With a few differences, this regime also displays a high degree of alignment, particularly given the EU’s history of emphasising competition in its trade agreements, with the US perhaps less so. This may be because the EU and Korea have an existing bilateral competition agreement and, arguably, not much can be added to this trade agreement other than proscribing anti-competitive practices and linking them to the agreement as incompatible with its ‘proper functioning’. The US agreement does not commit to this linkage but it is a minor point in the absence of any formulation on regional competition policy. Both agreements address some conditions for public enterprises and those having special or exclusive rights or state and designated monopolies in the KORUS FTA’s terminology.
The generally close alignment of the two agreements on this subject may also reflect the fact that all the parties have well-developed and functioning competition laws and authorities. Thus, the EU–Korea FTA does not carry the types of provisions found in trade agreements with countries without developed competition authorities, in which the criteria for the national law is set and it is possible to invoke safeguards if the law is not enacted and made functional. The emphasis here is rather upon the maintenance of existing competition laws. Each agreement also has a cooperation provision with similar characteristics, both reciting the instruments of enforcement/mutual cooperation, notification, consultation and exchange of information, with the single difference that cooperation is stated as an obligatory activity in the EU–Korea FTA.
Both agreements also address, with some different terminology, public enterprises (EU)/state enterprises (US) and enterprises entrusted with special and exclusive rights (EU)/designated monopolies (EU and US). Both agreements prescribe a non-discrimination requirement for public/state enterprises. Both agreements refer designated monopolies to the operation of competition principles or law with only slight differences in the point of reference. The KORUS FTA is silent on the treatment of subsidies and the EU–Korea FTA exempts them from applying to services, both thus having the same effect of non-application. Similarly, matters falling under the competition chapter are exempt from dispute settlement in both agreements, except for a difference in the KORUS FTA, which provides that provisions on state monopolies and designated monopolies are not exempt. Another difference between the agreements is the EU sector-specific provision for developing disciplines for postal and courier services and a reference to the WTO Reference Paper on Telecommunication Services for the supply of telecommunications.
One does not expect convergence on the details of competition law in assessing anti-competitive practices. Rather, the emphasis is on cooperation among agencies in order to address practices which affect the markets of one or both of the parties. The provisions contained in these two agreements are on par with what is normally seen in the modern free-trade area.
This is yet another area of very close alignment in the approach of both agreements. The governing committee of each (Trade Committee/Joint Committee) is composed at trade minister level and each has a quite similar, if not identical, set of powers, including the governance of other bodies established under the agreement and setting the point of reference for dispute settlement. Both meet yearly and in alternate locations. The dispute settlement sections for each agreement also have close alignment. Both use an ad hoc three-person panel procedure whose findings are given legal effect. Neither provides for an appeal process on questions of law. Both agreements provide for some additional criteria for panellists in disputes concerning financial services.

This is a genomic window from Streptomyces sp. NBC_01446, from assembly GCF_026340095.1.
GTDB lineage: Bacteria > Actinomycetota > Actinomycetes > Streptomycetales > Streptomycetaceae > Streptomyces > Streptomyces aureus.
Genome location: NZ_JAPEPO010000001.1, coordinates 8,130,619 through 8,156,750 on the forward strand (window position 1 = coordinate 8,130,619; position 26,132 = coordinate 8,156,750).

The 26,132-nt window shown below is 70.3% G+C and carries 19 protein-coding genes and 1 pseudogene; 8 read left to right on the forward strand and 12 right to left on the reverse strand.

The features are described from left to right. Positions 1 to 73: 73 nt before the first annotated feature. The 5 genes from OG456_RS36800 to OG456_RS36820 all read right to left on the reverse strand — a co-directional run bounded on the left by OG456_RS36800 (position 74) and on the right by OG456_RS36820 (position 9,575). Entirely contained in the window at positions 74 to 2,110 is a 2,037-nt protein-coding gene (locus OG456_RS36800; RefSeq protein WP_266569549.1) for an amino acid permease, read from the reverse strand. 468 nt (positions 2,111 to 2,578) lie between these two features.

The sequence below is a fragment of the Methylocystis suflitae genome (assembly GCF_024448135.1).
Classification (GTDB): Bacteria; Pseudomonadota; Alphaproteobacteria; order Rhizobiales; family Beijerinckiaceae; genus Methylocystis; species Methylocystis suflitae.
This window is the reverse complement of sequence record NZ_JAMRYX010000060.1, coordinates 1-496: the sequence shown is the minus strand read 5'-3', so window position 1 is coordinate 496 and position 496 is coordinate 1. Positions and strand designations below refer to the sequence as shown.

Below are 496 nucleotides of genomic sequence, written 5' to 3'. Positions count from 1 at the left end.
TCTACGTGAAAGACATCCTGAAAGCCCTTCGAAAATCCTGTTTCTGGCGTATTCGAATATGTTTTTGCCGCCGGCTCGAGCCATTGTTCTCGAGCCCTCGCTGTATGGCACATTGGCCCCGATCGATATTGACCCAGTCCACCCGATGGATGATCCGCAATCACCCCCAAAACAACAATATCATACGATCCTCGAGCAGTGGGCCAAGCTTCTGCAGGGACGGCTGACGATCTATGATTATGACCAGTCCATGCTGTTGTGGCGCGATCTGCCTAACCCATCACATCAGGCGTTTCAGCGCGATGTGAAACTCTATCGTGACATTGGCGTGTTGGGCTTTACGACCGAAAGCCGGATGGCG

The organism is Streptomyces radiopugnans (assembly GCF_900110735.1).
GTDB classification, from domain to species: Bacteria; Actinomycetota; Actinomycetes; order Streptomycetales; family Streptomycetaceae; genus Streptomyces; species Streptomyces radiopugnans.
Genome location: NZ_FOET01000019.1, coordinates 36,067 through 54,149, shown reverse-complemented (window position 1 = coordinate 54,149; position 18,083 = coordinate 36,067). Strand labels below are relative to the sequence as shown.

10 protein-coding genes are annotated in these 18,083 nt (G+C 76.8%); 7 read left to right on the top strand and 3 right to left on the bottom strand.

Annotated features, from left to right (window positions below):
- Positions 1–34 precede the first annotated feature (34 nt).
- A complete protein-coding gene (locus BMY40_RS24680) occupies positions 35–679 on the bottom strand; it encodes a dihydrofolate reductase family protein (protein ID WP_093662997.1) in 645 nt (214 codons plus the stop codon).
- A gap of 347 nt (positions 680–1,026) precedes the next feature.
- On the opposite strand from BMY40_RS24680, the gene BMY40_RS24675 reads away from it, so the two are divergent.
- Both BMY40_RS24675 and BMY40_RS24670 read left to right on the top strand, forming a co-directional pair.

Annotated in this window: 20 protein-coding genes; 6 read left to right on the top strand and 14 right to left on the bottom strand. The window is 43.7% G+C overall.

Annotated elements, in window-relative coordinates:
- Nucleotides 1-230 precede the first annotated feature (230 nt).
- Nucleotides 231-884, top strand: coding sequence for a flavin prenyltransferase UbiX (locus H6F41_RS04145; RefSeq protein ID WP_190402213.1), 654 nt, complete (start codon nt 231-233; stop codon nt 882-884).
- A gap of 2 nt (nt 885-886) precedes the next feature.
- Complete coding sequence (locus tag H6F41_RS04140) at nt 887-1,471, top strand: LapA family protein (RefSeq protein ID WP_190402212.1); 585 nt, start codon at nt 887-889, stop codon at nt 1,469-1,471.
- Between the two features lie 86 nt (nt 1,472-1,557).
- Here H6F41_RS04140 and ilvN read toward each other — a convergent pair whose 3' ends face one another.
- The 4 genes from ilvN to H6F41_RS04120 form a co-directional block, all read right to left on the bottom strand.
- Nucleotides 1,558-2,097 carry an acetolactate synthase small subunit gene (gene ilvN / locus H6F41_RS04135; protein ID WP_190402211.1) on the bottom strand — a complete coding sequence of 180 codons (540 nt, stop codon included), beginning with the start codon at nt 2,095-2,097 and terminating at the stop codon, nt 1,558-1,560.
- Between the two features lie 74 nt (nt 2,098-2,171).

There is such close alignment in the two agreements on the general approach to domestic regulation (that is, the GATS art VI subjects) — mutual recognition, competition law and institutional matters — that one can imagine each signatory being quite comfortable with the provisions of the other parties’ agreement. Differences in scheduled commitments aside, one can imagine these elements extended to a plurilateral agreement between the three parties. This degree of convergence serves the common signatory, Korea, well since what it engages in on behalf of one party it engages in on behalf of the other. These regimes then function as a single external ‘boilerplate’.
A point in common on the substantive regimes listed immediately above is their overall lack of ambition in the sense of ‘deeper integration’. This is not to say that there are no elements present that provide for clear rights and obligations but that the objectives set for results are set somewhat low or are non-prescribed. This is most apparent in the GATS art VI (regulation) elements, in which both agreements avoid including necessity and (the possibility of) proportionality testing. For mutual recognition, the ‘process’ itself is more the point and the ‘top down’ aspect of institutional motivation has a decidedly light touch. Whether this is effective for generating recognition agreements in the medium and longer term is another question. While the competition provisions are more or less typical of what one would expect to see in agreements among developed country signatories with functioning laws, there is an absence of effort to reach a deeper level of integration. There is no attempt to frame a regional policy and there is no process of attempting convergence in the assessment criteria for anti-competitive practices. Further, the cooperation mechanism, while provided as obligatory for one of the agreements, does not move beyond a recitation of common cooperation instruments. Aside from the application of dispute settlement procedures to the KORUS FTA’s categories of state monopolies and designated monopolies, the agreements preserve the discretion of national competition authorities.